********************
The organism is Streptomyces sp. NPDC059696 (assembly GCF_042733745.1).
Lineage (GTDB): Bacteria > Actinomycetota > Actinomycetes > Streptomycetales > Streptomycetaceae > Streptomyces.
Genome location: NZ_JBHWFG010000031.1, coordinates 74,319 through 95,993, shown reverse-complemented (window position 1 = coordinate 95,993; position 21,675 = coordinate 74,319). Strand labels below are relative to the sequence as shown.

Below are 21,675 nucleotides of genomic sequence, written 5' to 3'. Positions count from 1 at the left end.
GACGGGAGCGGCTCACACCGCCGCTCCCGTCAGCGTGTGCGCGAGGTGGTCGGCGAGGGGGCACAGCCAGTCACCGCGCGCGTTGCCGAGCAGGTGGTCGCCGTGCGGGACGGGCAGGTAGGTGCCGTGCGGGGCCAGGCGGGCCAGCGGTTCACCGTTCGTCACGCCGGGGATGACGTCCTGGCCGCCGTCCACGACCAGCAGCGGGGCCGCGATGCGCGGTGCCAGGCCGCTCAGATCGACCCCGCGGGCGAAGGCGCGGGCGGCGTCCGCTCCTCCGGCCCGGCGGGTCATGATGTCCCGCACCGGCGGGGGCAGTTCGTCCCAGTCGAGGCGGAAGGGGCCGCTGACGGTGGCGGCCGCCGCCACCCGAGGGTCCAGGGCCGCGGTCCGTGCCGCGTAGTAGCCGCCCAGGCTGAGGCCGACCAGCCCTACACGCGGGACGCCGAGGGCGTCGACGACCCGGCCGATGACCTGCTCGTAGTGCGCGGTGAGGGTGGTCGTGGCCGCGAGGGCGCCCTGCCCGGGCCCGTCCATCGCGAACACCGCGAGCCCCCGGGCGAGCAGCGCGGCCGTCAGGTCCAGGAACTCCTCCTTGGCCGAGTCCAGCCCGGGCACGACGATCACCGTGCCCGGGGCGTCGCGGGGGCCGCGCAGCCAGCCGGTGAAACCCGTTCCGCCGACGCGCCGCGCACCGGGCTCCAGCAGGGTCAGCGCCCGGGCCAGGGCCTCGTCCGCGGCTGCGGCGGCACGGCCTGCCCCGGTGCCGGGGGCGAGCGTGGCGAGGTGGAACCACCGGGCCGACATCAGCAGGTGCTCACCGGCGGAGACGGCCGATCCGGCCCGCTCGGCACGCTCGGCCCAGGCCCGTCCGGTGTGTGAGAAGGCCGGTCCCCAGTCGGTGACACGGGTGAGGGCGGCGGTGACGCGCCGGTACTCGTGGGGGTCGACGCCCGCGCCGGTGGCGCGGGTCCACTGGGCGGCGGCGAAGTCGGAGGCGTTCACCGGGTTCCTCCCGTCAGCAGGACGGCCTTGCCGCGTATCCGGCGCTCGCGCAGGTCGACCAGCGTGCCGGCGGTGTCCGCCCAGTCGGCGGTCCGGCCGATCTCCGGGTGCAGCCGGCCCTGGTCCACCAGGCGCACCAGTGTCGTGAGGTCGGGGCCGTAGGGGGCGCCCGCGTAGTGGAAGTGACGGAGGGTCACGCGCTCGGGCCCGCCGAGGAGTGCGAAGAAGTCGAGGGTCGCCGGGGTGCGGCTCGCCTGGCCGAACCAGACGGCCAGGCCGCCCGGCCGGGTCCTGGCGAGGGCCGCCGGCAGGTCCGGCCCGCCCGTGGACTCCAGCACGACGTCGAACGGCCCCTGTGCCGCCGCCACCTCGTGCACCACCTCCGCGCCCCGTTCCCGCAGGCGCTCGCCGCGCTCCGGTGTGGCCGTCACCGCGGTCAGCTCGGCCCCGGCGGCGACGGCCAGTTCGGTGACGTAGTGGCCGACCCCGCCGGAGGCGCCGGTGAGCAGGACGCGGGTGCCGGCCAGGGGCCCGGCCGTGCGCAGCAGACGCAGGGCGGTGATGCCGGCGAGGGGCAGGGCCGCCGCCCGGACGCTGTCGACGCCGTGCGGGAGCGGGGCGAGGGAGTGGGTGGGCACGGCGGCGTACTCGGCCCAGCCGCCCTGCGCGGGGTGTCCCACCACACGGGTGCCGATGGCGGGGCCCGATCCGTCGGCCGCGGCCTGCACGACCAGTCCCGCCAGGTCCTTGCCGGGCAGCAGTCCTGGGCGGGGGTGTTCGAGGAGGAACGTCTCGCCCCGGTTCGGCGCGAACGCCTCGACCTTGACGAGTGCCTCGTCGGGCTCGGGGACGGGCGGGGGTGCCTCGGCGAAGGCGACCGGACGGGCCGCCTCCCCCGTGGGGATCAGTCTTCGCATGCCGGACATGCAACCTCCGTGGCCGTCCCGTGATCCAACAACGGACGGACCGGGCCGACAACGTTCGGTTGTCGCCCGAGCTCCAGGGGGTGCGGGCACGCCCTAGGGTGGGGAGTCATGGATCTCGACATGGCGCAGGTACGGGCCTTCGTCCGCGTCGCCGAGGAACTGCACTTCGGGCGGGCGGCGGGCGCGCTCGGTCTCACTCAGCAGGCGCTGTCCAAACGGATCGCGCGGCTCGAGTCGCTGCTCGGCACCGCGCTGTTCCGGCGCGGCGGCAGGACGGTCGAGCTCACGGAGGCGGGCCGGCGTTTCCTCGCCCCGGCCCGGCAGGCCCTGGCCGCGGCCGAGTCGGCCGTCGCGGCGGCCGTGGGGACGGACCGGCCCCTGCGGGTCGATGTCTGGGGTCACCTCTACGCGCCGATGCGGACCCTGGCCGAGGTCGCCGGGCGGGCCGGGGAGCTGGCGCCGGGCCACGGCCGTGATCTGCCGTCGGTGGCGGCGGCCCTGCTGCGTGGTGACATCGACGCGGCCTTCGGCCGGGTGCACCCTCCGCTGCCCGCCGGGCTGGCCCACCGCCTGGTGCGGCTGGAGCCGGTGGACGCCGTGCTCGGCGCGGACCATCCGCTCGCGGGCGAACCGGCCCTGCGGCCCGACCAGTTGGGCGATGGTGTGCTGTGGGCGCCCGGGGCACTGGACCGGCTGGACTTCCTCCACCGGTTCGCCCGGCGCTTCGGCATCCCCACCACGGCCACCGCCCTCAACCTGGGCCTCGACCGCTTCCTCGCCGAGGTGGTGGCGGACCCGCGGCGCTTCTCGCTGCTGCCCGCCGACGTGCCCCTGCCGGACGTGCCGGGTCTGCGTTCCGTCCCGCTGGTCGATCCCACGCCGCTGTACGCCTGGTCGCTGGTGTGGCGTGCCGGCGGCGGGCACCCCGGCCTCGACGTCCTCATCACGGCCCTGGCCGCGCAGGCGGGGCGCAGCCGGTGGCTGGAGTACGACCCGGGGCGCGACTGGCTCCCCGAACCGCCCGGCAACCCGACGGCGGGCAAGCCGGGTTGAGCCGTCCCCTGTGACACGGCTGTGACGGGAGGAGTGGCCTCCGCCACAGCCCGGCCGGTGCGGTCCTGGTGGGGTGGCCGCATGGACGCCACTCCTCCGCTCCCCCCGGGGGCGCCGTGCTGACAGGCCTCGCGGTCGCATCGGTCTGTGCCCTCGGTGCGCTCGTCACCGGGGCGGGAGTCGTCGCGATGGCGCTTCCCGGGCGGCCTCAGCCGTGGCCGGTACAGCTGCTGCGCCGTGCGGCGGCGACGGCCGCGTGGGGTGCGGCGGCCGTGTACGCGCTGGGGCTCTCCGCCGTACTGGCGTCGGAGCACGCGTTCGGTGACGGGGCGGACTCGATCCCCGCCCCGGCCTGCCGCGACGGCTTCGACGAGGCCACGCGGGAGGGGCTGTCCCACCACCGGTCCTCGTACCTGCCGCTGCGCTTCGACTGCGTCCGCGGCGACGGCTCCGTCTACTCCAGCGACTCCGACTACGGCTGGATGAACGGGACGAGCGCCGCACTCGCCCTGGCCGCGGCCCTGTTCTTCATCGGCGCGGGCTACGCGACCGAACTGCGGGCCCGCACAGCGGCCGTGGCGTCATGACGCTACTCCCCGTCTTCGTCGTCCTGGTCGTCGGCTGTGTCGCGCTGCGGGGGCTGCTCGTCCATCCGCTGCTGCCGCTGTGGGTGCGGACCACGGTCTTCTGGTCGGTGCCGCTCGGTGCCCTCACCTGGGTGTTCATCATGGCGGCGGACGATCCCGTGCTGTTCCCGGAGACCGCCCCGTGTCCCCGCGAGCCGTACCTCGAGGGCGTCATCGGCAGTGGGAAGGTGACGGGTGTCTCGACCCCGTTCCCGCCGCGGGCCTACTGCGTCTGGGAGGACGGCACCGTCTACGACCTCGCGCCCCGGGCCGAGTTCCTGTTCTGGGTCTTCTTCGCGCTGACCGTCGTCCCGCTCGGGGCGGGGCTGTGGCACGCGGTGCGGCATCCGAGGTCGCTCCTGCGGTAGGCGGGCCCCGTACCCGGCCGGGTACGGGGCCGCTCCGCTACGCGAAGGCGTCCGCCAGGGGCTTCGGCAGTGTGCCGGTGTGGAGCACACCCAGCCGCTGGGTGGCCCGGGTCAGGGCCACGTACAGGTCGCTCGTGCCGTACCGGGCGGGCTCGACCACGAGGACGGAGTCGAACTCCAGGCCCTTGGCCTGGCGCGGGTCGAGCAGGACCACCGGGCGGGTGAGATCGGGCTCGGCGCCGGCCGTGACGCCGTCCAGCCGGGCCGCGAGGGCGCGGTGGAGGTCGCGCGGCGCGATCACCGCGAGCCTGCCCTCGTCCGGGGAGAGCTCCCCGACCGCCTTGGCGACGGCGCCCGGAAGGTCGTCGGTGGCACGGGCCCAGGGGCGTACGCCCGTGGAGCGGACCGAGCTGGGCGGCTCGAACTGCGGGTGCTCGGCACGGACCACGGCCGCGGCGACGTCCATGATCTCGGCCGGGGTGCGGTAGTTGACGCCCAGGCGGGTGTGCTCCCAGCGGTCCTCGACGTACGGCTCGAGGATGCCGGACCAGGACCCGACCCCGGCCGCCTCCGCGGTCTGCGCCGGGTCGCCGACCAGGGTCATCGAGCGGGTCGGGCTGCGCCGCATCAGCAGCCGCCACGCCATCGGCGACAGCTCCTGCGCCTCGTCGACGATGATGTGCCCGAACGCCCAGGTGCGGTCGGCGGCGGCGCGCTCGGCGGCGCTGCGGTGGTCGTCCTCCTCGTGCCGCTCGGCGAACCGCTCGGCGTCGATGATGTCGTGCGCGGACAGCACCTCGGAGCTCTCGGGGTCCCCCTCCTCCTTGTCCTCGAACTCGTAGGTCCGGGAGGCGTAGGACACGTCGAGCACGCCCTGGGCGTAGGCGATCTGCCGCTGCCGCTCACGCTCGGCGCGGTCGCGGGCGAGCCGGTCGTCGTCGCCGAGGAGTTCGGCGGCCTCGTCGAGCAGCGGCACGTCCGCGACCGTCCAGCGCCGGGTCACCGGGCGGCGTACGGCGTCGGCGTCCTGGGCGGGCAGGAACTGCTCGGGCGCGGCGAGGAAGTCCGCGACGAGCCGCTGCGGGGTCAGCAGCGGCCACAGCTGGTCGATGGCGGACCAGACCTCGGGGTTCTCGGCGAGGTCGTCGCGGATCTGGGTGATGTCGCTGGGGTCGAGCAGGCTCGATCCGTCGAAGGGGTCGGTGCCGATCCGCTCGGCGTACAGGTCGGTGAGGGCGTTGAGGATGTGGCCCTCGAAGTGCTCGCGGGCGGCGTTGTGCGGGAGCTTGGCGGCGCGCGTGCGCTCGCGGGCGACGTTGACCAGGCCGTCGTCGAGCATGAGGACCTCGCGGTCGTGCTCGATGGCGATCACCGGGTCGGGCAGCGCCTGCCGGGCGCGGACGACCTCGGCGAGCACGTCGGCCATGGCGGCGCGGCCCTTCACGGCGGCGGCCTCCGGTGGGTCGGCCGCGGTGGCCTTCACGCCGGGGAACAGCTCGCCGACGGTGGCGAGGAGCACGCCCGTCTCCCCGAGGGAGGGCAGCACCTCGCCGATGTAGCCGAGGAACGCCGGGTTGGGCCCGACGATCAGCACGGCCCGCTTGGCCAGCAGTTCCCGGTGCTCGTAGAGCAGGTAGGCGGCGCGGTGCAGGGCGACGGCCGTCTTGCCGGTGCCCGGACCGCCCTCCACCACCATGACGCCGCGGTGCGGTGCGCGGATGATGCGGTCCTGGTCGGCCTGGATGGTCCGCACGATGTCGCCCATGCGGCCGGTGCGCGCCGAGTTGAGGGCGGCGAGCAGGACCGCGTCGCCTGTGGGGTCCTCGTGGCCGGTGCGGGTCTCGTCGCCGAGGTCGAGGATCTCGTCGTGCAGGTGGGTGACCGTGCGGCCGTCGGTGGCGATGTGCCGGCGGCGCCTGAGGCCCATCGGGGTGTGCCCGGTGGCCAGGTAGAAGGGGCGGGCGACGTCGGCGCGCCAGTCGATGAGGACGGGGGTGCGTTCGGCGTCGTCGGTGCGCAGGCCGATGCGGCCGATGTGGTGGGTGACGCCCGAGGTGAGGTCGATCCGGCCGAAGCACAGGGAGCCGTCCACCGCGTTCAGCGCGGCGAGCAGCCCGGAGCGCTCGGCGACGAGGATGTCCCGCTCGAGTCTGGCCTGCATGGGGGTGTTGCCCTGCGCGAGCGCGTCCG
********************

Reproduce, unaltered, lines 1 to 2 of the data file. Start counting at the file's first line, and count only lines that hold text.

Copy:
The organism is Streptomyces sp. NPDC059696 (assembly GCF_042733745.1).
Lineage (GTDB): Bacteria > Actinomycetota > Actinomycetes > Streptomycetales > Streptomycetaceae > Streptomyces.